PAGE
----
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Source: Nerves And Common Sense
WATCH the faces as you walk along the street! If you get the habit
of noticing, your observations will grow keener. It is surprising to
see how seldom we find a really quiet face. I do not mean that there
should be no lines in the face. We are here in this world at school
and we cannot have any real schooling unless we have real
experiences. We cannot have real experiences without suffering, and
suffering which comes from the discipline of life and results in
character leaves lines in our faces. It is the lines made by
unnecessary strain to which I refer.
Strange to say the unquiet faces come mostly from shallow feeling.
Usually the deeper the feeling the less strain there is on the face.
A face may look troubled, it may be full of pain, without a touch of
that strain which comes from shallow worry or excitement.
The strained expression takes character out of the face, it weakens
it, and certainly it detracts greatly from whatever natural beauty
there may have been to begin with. The expression which comes from
pain or any suffering well borne gives character to the face and
adds to its real beauty as well as its strength.
To remove the strained expression we must remove the strain behind;
therefore the hardest work we have to do is below the surface. The
surface work is comparatively easy.
I know a woman whose face is quiet and placid. The lines are really
beautiful, but they are always the same. This woman used to watch
herself in the glass until she had her face as quiet and free from
lines as she could get it--she used even to arrange the corners of
her mouth with her fingers until they had just the right droop.
Then she observed carefully how her face felt with that placid
expression and studied to keep it always with that feeling, until by
and by her features were fixed and now the placid face is always
there, for she has established in her brain an automatic vigilance
over it that will not allow the muscles once to get "out of
What kind of an old woman this acquaintance of mine will make I do
not know. I am curious to see her--but now she certainly is a most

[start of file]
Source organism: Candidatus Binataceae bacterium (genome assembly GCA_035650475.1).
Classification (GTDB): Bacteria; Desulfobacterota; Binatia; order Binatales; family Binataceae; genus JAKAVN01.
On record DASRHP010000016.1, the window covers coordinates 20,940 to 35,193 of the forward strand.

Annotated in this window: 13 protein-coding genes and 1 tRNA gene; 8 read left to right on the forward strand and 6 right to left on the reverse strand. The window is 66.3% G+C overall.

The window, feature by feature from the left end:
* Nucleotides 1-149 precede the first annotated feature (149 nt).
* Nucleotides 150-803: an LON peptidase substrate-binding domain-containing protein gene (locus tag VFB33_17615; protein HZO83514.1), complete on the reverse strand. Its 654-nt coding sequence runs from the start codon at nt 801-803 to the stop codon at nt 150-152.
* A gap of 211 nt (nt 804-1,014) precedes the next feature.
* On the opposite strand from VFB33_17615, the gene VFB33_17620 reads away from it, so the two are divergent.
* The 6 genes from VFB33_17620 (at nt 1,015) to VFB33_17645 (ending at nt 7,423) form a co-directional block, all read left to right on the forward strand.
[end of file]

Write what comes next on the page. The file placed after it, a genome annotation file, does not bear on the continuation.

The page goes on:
remarkable hypocrite. The strain in behind the mask of a face which
she has made for herself must be something frightful. And indeed I
believe it is, for she is ill most of the time--and what could keep
one in nervous illness more entirely than this deep interior strain
which is necessary to such external appearance of placidity.
There comes to my mind at once a very comical illustration of
something quite akin to this although at first thought it seems
almost the reverse. A woman who constantly talked of the
preeminency of mind over matter, and the impossibility of being
moved by external circumstances to any one who believed as she
did--this woman I saw very angry.
She was sitting with her face drawn in a hundred cross lines and all
askew with her anger. She had been spouting and sputtering what she
called her righteous indignation for some minutes, when after a
brief pause and with the angry expression still on her face she
exclaimed: "Well, I don't care, it's all peace within."
I doubt if my masked lady would ever have declared to herself or to
any one else that "it was all peace within." The angry woman
was--without doubt--the deeper hypocrite, but the masked woman had
become rigid in her hypocrisy. I do not know which was the weaker of
the two, probably the one who was deceiving herself.
But to return to those drawn, strained lines we see on the people
about us. They do not come from hard work or deep thought. They come
from unnecessary contractions about the work. If we use our wills
consistently and steadily to drop such contractions, the result is a
more quiet and restful way of living, and so quieter and more
This unquietness comes especially in the eyes. It is a rare thing to
see a really quiet eye; and very pleasant and beautiful it is when
we do see it. And the more we see and observe the unquiet eyes and
the unquiet faces the better worth while it seems to work to have
ours more quiet, but not to put on a mask, or be in any other way a
The exercise described in a previous chapter will help to bring a
quiet face. We must drop our heads with a sense of letting every
strain go out of our faces, and then let our heads carry our bodies
down as far as possible, dropping strain all the time, and while
rising slowly we must take the same care to drop all strain.
In taking the long breath, we must inhale without effort, and exhale
so easily that it seems as if the breath went out of itself, like
the balloons that children blow up and then watch them shrink as the
air leaves them.
Five minutes a day is very little time to spend to get a quiet face,
but just that five minutes--if followed consistently--will make us
so much more sensitive to the unquiet that we will sooner or later
turn away from it as by a natural instinct.
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